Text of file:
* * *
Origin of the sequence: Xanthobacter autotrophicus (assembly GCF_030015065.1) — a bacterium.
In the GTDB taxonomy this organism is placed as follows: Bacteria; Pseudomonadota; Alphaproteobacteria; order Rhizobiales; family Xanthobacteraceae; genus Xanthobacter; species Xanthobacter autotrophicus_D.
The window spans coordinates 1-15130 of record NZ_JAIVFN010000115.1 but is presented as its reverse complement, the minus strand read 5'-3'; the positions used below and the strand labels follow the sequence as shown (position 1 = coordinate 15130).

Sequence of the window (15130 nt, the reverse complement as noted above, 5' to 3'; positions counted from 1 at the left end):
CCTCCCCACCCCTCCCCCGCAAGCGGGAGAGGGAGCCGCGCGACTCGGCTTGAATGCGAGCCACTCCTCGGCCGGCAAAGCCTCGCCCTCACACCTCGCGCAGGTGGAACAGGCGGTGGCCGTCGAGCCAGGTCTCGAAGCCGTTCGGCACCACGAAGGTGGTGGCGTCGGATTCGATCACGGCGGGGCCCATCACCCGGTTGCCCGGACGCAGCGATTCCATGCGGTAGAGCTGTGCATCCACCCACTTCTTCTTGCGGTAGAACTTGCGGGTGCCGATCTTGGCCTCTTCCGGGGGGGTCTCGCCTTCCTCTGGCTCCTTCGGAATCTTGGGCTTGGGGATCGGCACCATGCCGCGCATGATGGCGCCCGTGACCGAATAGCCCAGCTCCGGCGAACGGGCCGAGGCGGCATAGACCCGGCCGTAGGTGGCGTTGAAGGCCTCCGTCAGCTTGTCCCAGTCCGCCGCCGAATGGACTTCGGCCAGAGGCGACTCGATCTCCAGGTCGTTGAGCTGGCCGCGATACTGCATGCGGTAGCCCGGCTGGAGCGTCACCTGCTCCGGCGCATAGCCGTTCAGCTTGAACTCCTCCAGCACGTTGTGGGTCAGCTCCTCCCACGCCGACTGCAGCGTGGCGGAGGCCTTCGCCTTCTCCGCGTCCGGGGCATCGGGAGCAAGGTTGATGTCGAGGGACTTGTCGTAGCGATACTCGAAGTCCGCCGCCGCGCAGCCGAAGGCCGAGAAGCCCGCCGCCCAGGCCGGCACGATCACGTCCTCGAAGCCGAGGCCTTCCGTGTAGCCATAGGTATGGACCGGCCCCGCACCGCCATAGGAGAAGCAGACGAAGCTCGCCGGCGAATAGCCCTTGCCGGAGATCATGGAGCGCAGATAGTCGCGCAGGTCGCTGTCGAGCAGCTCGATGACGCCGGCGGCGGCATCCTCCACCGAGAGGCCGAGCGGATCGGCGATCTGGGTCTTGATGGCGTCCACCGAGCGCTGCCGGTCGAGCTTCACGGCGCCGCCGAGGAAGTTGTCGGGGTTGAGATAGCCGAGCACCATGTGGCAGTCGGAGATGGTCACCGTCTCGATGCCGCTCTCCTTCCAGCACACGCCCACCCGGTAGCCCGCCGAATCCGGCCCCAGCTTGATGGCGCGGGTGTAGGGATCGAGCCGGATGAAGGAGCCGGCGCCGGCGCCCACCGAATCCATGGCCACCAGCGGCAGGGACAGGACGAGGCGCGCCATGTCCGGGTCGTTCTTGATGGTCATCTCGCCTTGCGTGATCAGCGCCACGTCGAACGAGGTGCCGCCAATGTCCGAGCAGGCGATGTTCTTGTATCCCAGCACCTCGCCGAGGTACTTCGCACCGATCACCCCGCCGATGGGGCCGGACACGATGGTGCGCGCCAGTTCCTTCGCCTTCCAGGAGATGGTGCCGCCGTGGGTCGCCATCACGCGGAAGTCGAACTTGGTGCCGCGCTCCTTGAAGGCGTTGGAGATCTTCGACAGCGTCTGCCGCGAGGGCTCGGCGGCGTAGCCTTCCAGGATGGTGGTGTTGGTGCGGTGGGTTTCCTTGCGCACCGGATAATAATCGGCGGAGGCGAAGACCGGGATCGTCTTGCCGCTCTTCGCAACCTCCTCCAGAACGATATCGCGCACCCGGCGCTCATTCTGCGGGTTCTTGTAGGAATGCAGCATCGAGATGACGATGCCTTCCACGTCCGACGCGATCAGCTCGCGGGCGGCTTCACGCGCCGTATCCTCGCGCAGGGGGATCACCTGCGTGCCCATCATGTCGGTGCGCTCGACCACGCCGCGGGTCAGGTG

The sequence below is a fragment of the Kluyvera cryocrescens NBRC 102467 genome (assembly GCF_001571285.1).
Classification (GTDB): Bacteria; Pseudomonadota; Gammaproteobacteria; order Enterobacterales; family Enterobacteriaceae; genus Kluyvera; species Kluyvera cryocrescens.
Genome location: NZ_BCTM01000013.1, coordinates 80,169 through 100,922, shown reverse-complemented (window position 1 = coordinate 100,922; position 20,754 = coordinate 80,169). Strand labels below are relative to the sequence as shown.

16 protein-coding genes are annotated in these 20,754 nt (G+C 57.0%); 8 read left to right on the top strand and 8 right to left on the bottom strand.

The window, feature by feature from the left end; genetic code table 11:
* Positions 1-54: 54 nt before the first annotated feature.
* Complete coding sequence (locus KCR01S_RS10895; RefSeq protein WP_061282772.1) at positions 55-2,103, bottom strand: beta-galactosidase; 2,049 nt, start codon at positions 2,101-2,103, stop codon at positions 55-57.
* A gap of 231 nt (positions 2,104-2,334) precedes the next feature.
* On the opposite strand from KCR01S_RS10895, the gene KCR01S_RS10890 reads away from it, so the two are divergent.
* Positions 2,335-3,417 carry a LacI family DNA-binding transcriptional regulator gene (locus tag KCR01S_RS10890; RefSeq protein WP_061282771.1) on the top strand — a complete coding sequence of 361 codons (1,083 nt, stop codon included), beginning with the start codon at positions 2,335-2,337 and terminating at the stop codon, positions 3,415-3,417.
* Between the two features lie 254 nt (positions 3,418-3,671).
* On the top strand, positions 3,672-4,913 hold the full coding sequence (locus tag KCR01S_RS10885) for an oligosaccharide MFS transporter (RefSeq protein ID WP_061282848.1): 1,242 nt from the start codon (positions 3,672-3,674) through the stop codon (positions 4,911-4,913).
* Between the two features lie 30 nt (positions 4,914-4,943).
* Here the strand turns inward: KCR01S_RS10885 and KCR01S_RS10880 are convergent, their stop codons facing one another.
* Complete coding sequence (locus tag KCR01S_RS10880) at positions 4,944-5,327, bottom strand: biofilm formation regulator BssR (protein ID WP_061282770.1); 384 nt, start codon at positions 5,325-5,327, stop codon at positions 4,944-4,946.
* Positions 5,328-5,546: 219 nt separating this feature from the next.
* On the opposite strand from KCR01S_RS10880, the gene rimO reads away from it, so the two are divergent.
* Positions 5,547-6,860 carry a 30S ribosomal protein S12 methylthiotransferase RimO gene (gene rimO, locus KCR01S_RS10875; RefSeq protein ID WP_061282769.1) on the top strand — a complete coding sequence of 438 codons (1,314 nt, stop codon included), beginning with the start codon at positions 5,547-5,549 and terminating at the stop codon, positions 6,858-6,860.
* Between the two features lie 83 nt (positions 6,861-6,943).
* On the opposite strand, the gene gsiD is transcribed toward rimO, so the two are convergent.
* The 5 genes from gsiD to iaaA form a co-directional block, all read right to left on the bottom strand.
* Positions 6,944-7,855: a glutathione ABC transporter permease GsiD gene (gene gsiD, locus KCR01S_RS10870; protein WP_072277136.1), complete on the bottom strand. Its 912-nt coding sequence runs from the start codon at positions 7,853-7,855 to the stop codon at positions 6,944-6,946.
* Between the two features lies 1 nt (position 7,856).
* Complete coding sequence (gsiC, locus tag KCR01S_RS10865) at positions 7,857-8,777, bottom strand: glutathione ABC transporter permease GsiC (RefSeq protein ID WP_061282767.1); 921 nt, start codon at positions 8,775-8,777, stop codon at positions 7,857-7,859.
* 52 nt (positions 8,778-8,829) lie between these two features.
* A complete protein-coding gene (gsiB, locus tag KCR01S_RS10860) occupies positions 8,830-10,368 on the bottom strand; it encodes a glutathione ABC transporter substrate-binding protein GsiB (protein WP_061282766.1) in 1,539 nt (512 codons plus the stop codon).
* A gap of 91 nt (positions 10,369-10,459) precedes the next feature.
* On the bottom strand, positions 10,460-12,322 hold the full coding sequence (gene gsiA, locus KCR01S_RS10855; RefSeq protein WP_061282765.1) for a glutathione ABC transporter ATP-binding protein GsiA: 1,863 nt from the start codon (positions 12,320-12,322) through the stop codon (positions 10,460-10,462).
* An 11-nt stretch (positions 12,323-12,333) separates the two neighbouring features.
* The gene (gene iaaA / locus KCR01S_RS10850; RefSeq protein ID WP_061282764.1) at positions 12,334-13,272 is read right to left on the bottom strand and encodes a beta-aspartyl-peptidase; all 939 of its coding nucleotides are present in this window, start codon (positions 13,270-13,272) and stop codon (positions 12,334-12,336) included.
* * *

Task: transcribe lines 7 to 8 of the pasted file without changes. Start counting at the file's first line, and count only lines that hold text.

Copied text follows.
Classification (GTDB): Bacteria; Pseudomonadota; Gammaproteobacteria; order Enterobacterales; family Enterobacteriaceae; genus Kluyvera; species Kluyvera cryocrescens.
Genome location: NZ_BCTM01000013.1, coordinates 80,169 through 100,922, shown reverse-complemented (window position 1 = coordinate 100,922; position 20,754 = coordinate 80,169). Strand labels below are relative to the sequence as shown.